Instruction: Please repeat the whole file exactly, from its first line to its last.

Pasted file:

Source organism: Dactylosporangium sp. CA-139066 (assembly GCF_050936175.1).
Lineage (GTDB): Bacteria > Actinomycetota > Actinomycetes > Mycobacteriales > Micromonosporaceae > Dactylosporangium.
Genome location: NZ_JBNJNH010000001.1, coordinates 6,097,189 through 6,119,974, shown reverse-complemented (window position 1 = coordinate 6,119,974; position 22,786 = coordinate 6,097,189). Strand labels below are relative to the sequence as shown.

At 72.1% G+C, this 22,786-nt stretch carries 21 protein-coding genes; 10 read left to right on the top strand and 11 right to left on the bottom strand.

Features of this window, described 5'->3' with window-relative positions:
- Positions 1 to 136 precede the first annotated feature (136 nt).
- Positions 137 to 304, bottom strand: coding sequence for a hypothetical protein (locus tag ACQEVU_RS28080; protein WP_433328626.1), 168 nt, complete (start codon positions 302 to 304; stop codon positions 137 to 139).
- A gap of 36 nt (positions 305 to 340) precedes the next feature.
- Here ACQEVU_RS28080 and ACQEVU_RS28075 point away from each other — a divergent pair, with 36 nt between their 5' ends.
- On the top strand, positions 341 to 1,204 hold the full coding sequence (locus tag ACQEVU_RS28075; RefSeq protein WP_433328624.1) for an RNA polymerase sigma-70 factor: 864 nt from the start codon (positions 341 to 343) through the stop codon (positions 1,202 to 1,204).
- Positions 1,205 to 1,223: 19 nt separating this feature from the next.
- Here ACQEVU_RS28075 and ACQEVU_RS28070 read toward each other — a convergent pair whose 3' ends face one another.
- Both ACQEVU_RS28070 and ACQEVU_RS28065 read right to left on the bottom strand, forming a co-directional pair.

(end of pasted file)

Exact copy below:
Source organism: Dactylosporangium sp. CA-139066 (assembly GCF_050936175.1).
Lineage (GTDB): Bacteria > Actinomycetota > Actinomycetes > Mycobacteriales > Micromonosporaceae > Dactylosporangium.
Genome location: NZ_JBNJNH010000001.1, coordinates 6,097,189 through 6,119,974, shown reverse-complemented (window position 1 = coordinate 6,119,974; position 22,786 = coordinate 6,097,189). Strand labels below are relative to the sequence as shown.

At 72.1% G+C, this 22,786-nt stretch carries 21 protein-coding genes; 10 read left to right on the top strand and 11 right to left on the bottom strand.

Features of this window, described 5'->3' with window-relative positions:
- Positions 1 to 136 precede the first annotated feature (136 nt).
- Positions 137 to 304, bottom strand: coding sequence for a hypothetical protein (locus tag ACQEVU_RS28080; protein WP_433328626.1), 168 nt, complete (start codon positions 302 to 304; stop codon positions 137 to 139).
- A gap of 36 nt (positions 305 to 340) precedes the next feature.
- Here ACQEVU_RS28080 and ACQEVU_RS28075 point away from each other — a divergent pair, with 36 nt between their 5' ends.
- On the top strand, positions 341 to 1,204 hold the full coding sequence (locus tag ACQEVU_RS28075; RefSeq protein WP_433328624.1) for an RNA polymerase sigma-70 factor: 864 nt from the start codon (positions 341 to 343) through the stop codon (positions 1,202 to 1,204).
- Positions 1,205 to 1,223: 19 nt separating this feature from the next.
- Here ACQEVU_RS28075 and ACQEVU_RS28070 read toward each other — a convergent pair whose 3' ends face one another.
- Both ACQEVU_RS28070 and ACQEVU_RS28065 read right to left on the bottom strand, forming a co-directional pair.